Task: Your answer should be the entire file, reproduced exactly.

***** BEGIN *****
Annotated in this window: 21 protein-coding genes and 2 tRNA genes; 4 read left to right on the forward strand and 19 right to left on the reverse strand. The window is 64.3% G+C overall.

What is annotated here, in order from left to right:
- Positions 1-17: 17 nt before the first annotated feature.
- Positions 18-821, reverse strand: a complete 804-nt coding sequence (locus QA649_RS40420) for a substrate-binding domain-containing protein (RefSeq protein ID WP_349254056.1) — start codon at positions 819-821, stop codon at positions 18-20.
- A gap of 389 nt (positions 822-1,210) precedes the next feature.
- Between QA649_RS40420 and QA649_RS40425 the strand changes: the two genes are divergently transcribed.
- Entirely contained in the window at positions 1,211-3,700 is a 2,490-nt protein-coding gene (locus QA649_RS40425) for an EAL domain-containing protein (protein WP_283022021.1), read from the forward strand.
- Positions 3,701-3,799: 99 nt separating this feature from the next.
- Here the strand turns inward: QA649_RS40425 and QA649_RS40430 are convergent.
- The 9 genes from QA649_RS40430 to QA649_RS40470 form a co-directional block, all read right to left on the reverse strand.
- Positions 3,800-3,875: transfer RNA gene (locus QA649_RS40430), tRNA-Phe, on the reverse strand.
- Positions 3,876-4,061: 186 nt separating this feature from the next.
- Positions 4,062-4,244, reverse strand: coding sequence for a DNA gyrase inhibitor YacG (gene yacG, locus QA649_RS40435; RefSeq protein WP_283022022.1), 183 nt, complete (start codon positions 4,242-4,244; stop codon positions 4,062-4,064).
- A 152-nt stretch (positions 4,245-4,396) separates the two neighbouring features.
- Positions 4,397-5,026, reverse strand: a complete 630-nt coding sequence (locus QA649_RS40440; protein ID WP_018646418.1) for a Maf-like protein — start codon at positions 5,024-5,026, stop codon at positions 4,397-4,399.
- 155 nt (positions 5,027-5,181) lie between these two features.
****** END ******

Annotated in this window: 21 protein-coding genes and 2 tRNA genes; 4 read left to right on the forward strand and 19 right to left on the reverse strand. The window is 64.3% G+C overall.

What is annotated here, in order from left to right:
- Positions 1-17: 17 nt before the first annotated feature.
- Positions 18-821, reverse strand: a complete 804-nt coding sequence (locus QA649_RS40420) for a substrate-binding domain-containing protein (RefSeq protein ID WP_349254056.1) — start codon at positions 819-821, stop codon at positions 18-20.
- A gap of 389 nt (positions 822-1,210) precedes the next feature.
- Between QA649_RS40420 and QA649_RS40425 the strand changes: the two genes are divergently transcribed.
- Entirely contained in the window at positions 1,211-3,700 is a 2,490-nt protein-coding gene (locus QA649_RS40425) for an EAL domain-containing protein (protein WP_283022021.1), read from the forward strand.
- Positions 3,701-3,799: 99 nt separating this feature from the next.
- Here the strand turns inward: QA649_RS40425 and QA649_RS40430 are convergent.
- The 9 genes from QA649_RS40430 to QA649_RS40470 form a co-directional block, all read right to left on the reverse strand.
- Positions 3,800-3,875: transfer RNA gene (locus QA649_RS40430), tRNA-Phe, on the reverse strand.
- Positions 3,876-4,061: 186 nt separating this feature from the next.
- Positions 4,062-4,244, reverse strand: coding sequence for a DNA gyrase inhibitor YacG (gene yacG, locus QA649_RS40435; RefSeq protein WP_283022022.1), 183 nt, complete (start codon positions 4,242-4,244; stop codon positions 4,062-4,064).
- A 152-nt stretch (positions 4,245-4,396) separates the two neighbouring features.
- Positions 4,397-5,026, reverse strand: a complete 630-nt coding sequence (locus QA649_RS40440; protein ID WP_018646418.1) for a Maf-like protein — start codon at positions 5,024-5,026, stop codon at positions 4,397-4,399.
- 155 nt (positions 5,027-5,181) lie between these two features.